Time for a serious and sensible chat with the Dealer Principle about bike values. Even dear old Harls, who now is, a bit like me, viewed as a “Classic” is now appreciating in value!

Do I need to sell either bike? – No.
Do I want to sell either bike? – No.

What the hell have I been thinking about???

So I did what any sensible Harley rider should do and ordered a set of heated grips and a new LED “Daymaker” headlamp for Harls! The grips for a bit of added comfort and the nice bright headlamp for a bit of added safety.

The Dealership fitted the grips a week or so back, as previously reported, I got around to fitting the headlamp yesterday.

All was good until, after a nice test ride, I decided to give the headlamp mounting bolt an extra bit of torque and the distinctly heard something tear in my right shoulder! I dropped the wrench like I had been hit by an electric cattle prod and am now sitting writing this with my arm in a sling and stoked up on pain-killers and anti-inflammatories!!!

Oh the joys of getting older!!!

Catch you soon,
Dookes

Back In The Dealership

I have a problem, it’s pretty persistent and can flare up without warning…

It frequently happens when i walk into a Harley Davidson Dealership and usually involves parting with substantial sums of cash!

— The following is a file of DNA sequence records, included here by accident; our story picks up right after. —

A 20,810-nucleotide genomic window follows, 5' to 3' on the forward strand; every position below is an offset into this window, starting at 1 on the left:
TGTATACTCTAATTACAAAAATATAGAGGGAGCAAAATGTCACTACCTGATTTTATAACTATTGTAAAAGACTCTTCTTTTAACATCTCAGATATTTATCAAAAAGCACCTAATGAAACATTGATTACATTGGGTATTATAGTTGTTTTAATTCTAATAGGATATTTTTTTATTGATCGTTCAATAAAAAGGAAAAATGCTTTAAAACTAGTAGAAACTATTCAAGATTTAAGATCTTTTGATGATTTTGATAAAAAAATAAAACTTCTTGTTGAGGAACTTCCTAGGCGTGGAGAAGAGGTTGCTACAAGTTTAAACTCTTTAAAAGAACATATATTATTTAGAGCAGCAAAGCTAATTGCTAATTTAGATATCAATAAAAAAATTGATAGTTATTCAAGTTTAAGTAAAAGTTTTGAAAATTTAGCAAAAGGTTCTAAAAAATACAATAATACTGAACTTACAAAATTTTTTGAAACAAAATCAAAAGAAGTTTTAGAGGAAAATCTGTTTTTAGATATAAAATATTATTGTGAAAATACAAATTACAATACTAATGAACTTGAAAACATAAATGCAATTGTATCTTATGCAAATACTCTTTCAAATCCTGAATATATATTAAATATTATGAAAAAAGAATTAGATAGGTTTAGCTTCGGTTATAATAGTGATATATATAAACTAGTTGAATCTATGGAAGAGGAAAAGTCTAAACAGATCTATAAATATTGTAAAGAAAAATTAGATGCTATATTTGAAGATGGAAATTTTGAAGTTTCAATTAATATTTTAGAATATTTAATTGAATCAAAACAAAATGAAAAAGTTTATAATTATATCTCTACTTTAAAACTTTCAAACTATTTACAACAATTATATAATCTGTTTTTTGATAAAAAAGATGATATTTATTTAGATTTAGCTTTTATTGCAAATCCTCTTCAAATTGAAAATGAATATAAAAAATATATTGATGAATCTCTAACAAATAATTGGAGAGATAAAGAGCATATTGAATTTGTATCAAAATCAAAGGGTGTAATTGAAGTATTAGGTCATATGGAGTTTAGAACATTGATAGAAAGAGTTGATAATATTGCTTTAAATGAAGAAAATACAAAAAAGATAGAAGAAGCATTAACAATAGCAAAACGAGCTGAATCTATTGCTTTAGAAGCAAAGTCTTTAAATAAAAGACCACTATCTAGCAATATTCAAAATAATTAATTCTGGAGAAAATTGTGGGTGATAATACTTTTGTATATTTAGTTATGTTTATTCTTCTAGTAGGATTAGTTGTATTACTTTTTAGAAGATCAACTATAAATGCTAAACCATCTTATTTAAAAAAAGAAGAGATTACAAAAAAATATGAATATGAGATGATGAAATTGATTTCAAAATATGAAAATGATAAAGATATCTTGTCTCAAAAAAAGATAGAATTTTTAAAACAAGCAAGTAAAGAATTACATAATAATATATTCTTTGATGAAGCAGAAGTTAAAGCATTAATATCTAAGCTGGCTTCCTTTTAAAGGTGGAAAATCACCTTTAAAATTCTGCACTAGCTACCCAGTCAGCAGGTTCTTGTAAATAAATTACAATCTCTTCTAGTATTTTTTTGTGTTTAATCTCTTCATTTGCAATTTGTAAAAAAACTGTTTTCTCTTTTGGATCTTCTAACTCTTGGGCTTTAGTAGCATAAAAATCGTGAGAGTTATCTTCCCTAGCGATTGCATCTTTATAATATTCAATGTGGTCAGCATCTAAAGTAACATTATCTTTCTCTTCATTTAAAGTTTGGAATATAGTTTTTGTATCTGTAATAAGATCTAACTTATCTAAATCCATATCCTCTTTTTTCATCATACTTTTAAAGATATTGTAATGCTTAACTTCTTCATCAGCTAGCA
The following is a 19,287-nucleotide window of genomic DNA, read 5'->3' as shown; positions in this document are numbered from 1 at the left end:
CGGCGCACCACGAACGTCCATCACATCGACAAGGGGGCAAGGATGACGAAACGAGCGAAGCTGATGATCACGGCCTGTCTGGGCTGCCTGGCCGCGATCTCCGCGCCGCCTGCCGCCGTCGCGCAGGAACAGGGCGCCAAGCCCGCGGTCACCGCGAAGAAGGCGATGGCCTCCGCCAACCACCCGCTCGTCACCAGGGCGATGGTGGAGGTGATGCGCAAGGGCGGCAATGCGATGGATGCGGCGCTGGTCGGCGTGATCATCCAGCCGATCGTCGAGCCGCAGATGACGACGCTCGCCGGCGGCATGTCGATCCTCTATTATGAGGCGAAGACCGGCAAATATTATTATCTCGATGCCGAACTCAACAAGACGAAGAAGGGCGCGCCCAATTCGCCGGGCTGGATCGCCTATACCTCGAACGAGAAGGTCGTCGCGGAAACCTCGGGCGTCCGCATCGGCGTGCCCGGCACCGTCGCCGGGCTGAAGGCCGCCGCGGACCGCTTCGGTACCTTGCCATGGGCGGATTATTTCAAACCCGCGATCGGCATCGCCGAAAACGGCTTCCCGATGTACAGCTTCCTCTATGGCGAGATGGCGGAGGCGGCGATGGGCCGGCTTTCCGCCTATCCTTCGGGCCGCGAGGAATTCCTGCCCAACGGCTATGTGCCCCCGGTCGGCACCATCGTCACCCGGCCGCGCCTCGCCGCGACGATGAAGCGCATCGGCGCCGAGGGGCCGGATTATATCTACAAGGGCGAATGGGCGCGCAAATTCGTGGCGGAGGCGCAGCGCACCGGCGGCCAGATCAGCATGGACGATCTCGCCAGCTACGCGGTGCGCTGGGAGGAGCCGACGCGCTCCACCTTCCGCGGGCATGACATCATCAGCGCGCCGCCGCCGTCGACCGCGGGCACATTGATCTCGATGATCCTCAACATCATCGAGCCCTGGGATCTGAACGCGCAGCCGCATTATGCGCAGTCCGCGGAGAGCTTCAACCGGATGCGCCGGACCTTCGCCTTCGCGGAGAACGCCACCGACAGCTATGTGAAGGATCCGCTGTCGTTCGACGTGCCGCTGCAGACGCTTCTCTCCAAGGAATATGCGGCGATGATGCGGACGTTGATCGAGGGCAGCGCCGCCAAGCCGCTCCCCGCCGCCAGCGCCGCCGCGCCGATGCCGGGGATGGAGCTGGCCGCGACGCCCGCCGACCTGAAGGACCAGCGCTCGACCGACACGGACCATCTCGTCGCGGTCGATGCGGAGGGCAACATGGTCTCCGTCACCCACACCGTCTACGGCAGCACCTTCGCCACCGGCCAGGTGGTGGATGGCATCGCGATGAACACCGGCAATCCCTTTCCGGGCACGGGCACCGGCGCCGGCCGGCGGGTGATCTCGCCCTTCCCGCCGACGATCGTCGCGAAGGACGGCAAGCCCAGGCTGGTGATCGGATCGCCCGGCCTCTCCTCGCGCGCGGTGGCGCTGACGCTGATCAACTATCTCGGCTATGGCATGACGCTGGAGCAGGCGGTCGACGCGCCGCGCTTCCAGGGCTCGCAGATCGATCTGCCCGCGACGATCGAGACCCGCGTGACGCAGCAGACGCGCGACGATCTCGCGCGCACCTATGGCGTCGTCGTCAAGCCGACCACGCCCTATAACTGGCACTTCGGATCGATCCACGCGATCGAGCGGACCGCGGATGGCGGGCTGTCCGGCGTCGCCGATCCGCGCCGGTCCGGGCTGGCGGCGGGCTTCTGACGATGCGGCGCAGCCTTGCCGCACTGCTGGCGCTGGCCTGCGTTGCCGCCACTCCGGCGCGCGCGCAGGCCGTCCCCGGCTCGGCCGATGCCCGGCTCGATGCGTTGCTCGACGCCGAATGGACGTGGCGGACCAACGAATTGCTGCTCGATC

A week ago I was sitting here in Plymouth Harley Davidson, waiting for Hettie’s service to be completed thinking how nice it was riding in with her heated grips keeping my hands warm…and the thought occurred to me, “Why haven’t I ever had heated grips fitted to Harls?”

Good question Dookes…and to be honest, it has never really occurred to me in the past to fit them!

Well, that didn’t seem like a very good excuse not to have them…so i ordered a set and here I am waiting for them to be fitted! Call it my 20th Anniversary present to her!

One of the old grips, I’ve been to a lot of places holding onto those!

It’s just a shame that it’s such a crap day, weather-wise, to ride a motorcycle!
There’s reasonably heavy, no, read monsoon, rain, gusty winds, lots of spray and the roads are a slippery as hell!…Welcome to Cornwall and Devon in March!!